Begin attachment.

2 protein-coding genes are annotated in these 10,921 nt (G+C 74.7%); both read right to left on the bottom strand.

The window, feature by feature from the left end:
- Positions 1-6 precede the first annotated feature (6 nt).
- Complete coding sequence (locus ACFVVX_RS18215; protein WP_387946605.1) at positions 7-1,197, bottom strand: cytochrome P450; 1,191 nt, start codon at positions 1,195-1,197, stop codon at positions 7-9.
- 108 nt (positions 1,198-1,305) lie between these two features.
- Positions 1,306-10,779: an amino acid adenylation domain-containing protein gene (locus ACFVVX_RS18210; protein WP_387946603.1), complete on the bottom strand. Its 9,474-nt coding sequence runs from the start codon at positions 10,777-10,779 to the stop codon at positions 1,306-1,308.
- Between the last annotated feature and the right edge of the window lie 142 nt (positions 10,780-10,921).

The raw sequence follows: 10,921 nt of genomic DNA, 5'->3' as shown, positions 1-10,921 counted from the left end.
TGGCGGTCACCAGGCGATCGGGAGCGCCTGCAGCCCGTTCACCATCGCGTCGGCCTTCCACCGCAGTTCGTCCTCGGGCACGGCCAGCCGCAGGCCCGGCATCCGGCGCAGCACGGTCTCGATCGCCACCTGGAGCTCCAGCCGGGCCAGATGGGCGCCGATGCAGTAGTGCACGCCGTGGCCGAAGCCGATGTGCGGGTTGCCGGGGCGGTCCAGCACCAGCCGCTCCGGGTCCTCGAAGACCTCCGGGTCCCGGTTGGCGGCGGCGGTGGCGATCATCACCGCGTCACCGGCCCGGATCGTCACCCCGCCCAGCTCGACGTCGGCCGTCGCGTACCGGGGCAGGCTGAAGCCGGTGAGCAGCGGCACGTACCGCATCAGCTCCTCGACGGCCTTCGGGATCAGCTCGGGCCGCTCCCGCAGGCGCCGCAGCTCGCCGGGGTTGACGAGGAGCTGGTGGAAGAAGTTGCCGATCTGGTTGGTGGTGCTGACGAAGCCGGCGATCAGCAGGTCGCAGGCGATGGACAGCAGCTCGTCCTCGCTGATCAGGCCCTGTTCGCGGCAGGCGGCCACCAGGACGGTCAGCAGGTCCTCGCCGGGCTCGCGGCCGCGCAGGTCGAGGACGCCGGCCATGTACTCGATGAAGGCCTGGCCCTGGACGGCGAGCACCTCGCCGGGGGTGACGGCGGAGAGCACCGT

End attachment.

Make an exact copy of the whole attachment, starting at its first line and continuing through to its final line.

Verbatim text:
2 protein-coding genes are annotated in these 10,921 nt (G+C 74.7%); both read right to left on the bottom strand.

The window, feature by feature from the left end:
- Positions 1-6 precede the first annotated feature (6 nt).
- Complete coding sequence (locus ACFVVX_RS18215; protein WP_387946605.1) at positions 7-1,197, bottom strand: cytochrome P450; 1,191 nt, start codon at positions 1,195-1,197, stop codon at positions 7-9.
- 108 nt (positions 1,198-1,305) lie between these two features.
- Positions 1,306-10,779: an amino acid adenylation domain-containing protein gene (locus ACFVVX_RS18210; protein WP_387946603.1), complete on the bottom strand. Its 9,474-nt coding sequence runs from the start codon at positions 10,777-10,779 to the stop codon at positions 1,306-1,308.
- Between the last annotated feature and the right edge of the window lie 142 nt (positions 10,780-10,921).

The raw sequence follows: 10,921 nt of genomic DNA, 5'->3' as shown, positions 1-10,921 counted from the left end.
TGGCGGTCACCAGGCGATCGGGAGCGCCTGCAGCCCGTTCACCATCGCGTCGGCCTTCCACCGCAGTTCGTCCTCGGGCACGGCCAGCCGCAGGCCCGGCATCCGGCGCAGCACGGTCTCGATCGCCACCTGGAGCTCCAGCCGGGCCAGATGGGCGCCGATGCAGTAGTGCACGCCGTGGCCGAAGCCGATGTGCGGGTTGCCGGGGCGGTCCAGCACCAGCCGCTCCGGGTCCTCGAAGACCTCCGGGTCCCGGTTGGCGGCGGCGGTGGCGATCATCACCGCGTCACCGGCCCGGATCGTCACCCCGCCCAGCTCGACGTCGGCCGTCGCGTACCGGGGCAGGCTGAAGCCGGTGAGCAGCGGCACGTACCGCATCAGCTCCTCGACGGCCTTCGGGATCAGCTCGGGCCGCTCCCGCAGGCGCCGCAGCTCGCCGGGGTTGACGAGGAGCTGGTGGAAGAAGTTGCCGATCTGGTTGGTGGTGCTGACGAAGCCGGCGATCAGCAGGTCGCAGGCGATGGACAGCAGCTCGTCCTCGCTGATCAGGCCCTGTTCGCGGCAGGCGGCCACCAGGACGGTCAGCAGGTCCTCGCCGGGCTCGCGGCCGCGCAGGTCGAGGACGCCGGCCATGTACTCGATGAAGGCCTGGCCCTGGACGGCGAGCACCTCGCCGGGGGTGACGGCGGAGAGCACCGT